"If you only had stats in front of you, no names, would you rather start a franchise with Nolan Arenado or Manny Machado?

-Connor G"

That's a dope ass name, Connor. I like it.

Well, let's pull up the blind stats and see for ourselves how these two players rank.

Player A: .281/.330/.458 134 wRC+ 16.5 career fWAR

Player B: .281/.318/.500 104 wRC+ 9.9 career fWAR

Just looking at the statistics blindly (the rule of the evaluation), the two are extremely comparable at the plate. With player A walking slightly more and player B having more extra base power. Player A's 7-win advantage is daunting but factor in the player's beyond elite level defense at third base. Based on this information alone, player A is certainly looking like the more completed player.

Which would you take with just those numbers? Player A or player B?

Has Connor Been Owned?

Each week, our team of investigators and officials here at Connor, Inc. will look into whether or not Connor was the victim of an "own." For the uneducated, an own is often a comeback or put down that renders the person speechless and unable to turn the conversation around. It's also described as a "serve" or "savage." I'm a medical miracle in that at no point in my life have I been owned by anyone online or in real life.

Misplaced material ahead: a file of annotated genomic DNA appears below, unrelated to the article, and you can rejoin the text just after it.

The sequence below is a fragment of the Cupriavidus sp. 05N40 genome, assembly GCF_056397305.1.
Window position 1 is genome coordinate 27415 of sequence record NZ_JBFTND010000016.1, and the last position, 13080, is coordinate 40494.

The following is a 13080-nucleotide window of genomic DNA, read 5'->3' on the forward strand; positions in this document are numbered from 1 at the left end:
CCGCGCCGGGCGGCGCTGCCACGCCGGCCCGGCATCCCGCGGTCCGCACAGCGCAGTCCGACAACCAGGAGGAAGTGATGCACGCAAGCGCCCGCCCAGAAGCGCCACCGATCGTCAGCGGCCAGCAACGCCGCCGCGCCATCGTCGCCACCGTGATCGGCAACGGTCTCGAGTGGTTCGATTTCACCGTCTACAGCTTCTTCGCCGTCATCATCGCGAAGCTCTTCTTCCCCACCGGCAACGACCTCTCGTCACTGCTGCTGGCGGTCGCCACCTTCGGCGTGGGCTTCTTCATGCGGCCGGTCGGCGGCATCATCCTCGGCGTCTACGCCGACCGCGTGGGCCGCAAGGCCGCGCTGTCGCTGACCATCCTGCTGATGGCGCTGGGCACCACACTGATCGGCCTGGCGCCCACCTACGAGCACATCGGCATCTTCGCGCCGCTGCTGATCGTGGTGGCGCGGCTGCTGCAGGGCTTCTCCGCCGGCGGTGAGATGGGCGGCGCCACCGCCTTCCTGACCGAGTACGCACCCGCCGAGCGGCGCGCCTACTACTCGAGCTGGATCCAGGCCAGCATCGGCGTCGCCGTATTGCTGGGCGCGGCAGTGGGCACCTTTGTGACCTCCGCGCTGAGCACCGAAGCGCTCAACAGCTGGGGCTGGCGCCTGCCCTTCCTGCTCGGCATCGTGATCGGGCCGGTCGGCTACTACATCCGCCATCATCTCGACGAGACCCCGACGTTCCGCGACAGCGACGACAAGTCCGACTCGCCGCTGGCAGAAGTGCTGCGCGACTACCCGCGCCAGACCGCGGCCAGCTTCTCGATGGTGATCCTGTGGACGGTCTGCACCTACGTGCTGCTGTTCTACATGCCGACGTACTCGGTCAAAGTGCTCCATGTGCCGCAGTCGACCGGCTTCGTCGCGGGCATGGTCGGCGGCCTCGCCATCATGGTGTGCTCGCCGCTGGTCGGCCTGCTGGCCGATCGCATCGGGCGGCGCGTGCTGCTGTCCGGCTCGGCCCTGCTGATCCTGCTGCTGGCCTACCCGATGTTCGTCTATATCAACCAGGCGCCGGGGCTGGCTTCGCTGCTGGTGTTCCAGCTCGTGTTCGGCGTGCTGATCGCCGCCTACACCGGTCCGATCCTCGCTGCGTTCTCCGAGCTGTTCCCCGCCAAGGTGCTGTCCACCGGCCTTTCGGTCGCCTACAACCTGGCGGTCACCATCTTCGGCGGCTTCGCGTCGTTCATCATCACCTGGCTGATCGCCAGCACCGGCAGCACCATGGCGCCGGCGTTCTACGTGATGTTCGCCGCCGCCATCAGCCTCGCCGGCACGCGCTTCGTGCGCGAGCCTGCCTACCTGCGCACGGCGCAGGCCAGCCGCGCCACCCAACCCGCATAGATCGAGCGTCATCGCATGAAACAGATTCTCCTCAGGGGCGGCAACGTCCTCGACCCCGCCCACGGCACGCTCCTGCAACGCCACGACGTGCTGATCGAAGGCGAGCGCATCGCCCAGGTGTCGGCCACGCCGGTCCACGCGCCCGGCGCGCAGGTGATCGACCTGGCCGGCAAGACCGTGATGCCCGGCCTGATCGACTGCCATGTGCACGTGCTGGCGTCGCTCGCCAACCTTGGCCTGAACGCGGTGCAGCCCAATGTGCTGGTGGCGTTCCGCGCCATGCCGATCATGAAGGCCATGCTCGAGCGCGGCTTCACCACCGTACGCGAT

Here is what is being brought forth to the Committee of Owns this week as alleged evidence of my owning:

This week's own attempt comes from Mark, who turns a classic pickup line against me in an attempt to own me, while also inferring that I've been owned before. Of course, that has definitely not happened. This is a classic double-tap own attempt. I've seen them before and so has the committee.

After a long deliberation, the committee has found that I was not owned in this instance. Any attempt to disperse information to the contrary will be subject to civil litigation by the legal team at Connor, Inc.

As we do every week, let's update the own scoreboard:

Has @rockiesVSconnor been owned? Owned Not owned
November 13, 2015 - X
November 20, 2015 - X
November 27, 2015 - X
December 4, 2015 - X




[Editor's note: real people are emailing Connor and you should, too. If you want to be included on next week's fun, email questions about sports, pop culture, or (almost) anything else to or try to own him on Twitter.]